Mr Ban was accompanied by the Minister for Home Affairs Charles Bastienne to the Supreme Court Annex where he was welcomed by the Chief Justice Mathilda Twomey, the president of the Court of Appeal Justice Francis Macgregor, judges of the Court of Appeal and judges of the Supreme Court, master and registrar of the Supreme Court.
The head of the Transnational Organised Crime Programme, Regional Office for Eastern Africa and Head of Global Maritime Crime Programme, Alan Cole gave Mr Ban and his delegation a brief history of the Supreme Court Annex which open a year ago for piracy trials by the United Nations Office on Drugs and Crime (UNODC) in collaboration with United Kingdom, Netherlands and the Trust Fund on Piracy off the Coast of Somalia.
The facility is an extension of the Palais de Justice which houses the Supreme Court and Court of Appeal and it provides case management equipment, video link technology and legal research resources for the Supreme Court.
Mr Cole demonstrated the video link technology in Court 10 and gave accounts of the cases heard in this court since it was built.
Mr Ban said he has been on the phone with the presidents of Tanzania, Kenya and Seychelles discussing how to mobilise international solidarity and Seychelles is one of the very few countries which arrest, detain and prosecute pirates.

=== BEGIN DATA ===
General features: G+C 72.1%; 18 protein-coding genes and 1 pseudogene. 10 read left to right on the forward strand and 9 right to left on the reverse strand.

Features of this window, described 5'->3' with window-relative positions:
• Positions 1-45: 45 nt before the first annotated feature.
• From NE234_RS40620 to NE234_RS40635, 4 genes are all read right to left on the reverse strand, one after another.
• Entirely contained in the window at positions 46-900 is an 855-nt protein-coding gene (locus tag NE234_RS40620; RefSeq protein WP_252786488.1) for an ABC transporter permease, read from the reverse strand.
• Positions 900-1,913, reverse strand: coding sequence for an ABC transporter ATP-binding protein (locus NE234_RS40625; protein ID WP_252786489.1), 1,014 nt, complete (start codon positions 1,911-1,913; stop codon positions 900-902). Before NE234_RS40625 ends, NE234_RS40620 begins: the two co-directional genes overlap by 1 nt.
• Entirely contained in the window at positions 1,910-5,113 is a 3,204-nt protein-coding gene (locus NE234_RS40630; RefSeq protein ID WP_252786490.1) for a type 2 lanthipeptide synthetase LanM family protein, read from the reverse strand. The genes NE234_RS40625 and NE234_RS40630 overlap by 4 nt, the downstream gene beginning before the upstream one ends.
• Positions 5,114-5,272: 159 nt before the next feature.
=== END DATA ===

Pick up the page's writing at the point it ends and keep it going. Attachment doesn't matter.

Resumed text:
“A lot of countries reject or refuse to bring pirates in their countries and I really appreciate what you’ve done. The Seychelles government, from your strong commitment for the blue economy, since 2013, we have not seen any case where shipping vessels have been hijacked,” he said.
He expressed his gratitude towards the countries which support and provide funds for such facilities. “These are very nice facilities, but facilities alone are not important. If we didn’t need these facilities, that would be ideal, however, life is not that way and reality is not that way. I am very glad that we are working very closely with the UNODC. There are a lot of other crimes such drug and human trafficking which we have to address. All these issues should be carried out in alignment and in the context of sustainable development,” Mr Ban said.
There he was welcomed by the Chief of Seychelles People’s Defence Forces (SPD
F) Brigadier Leopold Payet, Commissioner of Police Ernest Quatre, Commanding Officer of the Seychelles People’s Defence Forces Lt Col Simon Dine, and other key officials in the SPDF.
The SCG operation officer Lt Col. Leslie Benoiton gave a brief overview of the base’s main objectives and how it functions.
While touring the operation centre, Mr Ban watched a brief demonstration of the coastal surveillance system.
Brigadier Payet presented Mr Ban with books on the Seychelles and its islands.
From the SCG, Mr Ban went to the Botanical Gardens accompanied by the Minister for Environment, Energy and Climate Change Didier Dogley.
There he met his wife Ban Soon-taek to plant a coco-de-mer nut. Then they listened to a short presentation on the coco-de-mer by Raymond Brioche the chief executive of the Botanical Gardens before continuing their tour to the Aldabra Tortoise enclosure.
They fed and took souvenir photographs with the tortoises before enjoying local refreshments.
Also present during the ceremony were the principal secretary for Energy and Climate Change Wills Agricole and that for Environment Alain Decommarmond among other guests.